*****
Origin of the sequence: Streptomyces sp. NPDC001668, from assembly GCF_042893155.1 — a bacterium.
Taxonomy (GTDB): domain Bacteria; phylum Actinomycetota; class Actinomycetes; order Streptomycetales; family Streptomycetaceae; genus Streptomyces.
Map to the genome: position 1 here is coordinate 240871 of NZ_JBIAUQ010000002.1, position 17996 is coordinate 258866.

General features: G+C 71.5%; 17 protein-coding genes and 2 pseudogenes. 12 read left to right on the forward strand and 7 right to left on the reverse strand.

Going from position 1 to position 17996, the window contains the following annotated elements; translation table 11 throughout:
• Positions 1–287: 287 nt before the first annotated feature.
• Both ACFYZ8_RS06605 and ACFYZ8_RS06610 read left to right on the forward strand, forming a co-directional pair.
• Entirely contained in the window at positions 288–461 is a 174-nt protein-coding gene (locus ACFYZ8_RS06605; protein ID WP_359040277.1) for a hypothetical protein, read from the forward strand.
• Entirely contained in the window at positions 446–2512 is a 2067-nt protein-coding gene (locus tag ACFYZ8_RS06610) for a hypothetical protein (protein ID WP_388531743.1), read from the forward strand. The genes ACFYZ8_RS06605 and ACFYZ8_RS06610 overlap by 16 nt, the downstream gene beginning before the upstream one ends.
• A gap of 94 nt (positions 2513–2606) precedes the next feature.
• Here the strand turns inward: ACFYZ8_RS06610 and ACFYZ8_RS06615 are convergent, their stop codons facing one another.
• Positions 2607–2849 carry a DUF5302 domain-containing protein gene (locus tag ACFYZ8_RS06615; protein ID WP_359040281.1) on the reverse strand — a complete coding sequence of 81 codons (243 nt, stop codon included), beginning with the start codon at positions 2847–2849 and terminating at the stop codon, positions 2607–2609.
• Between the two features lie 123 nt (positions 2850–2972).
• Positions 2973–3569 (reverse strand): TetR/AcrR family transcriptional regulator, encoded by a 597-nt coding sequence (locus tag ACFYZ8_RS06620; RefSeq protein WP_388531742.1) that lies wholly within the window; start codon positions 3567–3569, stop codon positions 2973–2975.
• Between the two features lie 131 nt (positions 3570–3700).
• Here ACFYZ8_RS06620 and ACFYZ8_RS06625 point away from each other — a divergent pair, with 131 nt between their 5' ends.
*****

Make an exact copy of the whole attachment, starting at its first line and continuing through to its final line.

Origin of the sequence: Streptomyces sp. NPDC001668, from assembly GCF_042893155.1 — a bacterium.
Taxonomy (GTDB): domain Bacteria; phylum Actinomycetota; class Actinomycetes; order Streptomycetales; family Streptomycetaceae; genus Streptomyces.
Map to the genome: position 1 here is coordinate 240871 of NZ_JBIAUQ010000002.1, position 17996 is coordinate 258866.

General features: G+C 71.5%; 17 protein-coding genes and 2 pseudogenes. 12 read left to right on the forward strand and 7 right to left on the reverse strand.

Going from position 1 to position 17996, the window contains the following annotated elements; translation table 11 throughout:
• Positions 1–287: 287 nt before the first annotated feature.
• Both ACFYZ8_RS06605 and ACFYZ8_RS06610 read left to right on the forward strand, forming a co-directional pair.
• Entirely contained in the window at positions 288–461 is a 174-nt protein-coding gene (locus ACFYZ8_RS06605; protein ID WP_359040277.1) for a hypothetical protein, read from the forward strand.
• Entirely contained in the window at positions 446–2512 is a 2067-nt protein-coding gene (locus tag ACFYZ8_RS06610) for a hypothetical protein (protein ID WP_388531743.1), read from the forward strand. The genes ACFYZ8_RS06605 and ACFYZ8_RS06610 overlap by 16 nt, the downstream gene beginning before the upstream one ends.
• A gap of 94 nt (positions 2513–2606) precedes the next feature.
• Here the strand turns inward: ACFYZ8_RS06610 and ACFYZ8_RS06615 are convergent, their stop codons facing one another.
• Positions 2607–2849 carry a DUF5302 domain-containing protein gene (locus tag ACFYZ8_RS06615; protein ID WP_359040281.1) on the reverse strand — a complete coding sequence of 81 codons (243 nt, stop codon included), beginning with the start codon at positions 2847–2849 and terminating at the stop codon, positions 2607–2609.
• Between the two features lie 123 nt (positions 2850–2972).
• Positions 2973–3569 (reverse strand): TetR/AcrR family transcriptional regulator, encoded by a 597-nt coding sequence (locus tag ACFYZ8_RS06620; RefSeq protein WP_388531742.1) that lies wholly within the window; start codon positions 3567–3569, stop codon positions 2973–2975.
• Between the two features lie 131 nt (positions 3570–3700).
• Here ACFYZ8_RS06620 and ACFYZ8_RS06625 point away from each other — a divergent pair, with 131 nt between their 5' ends.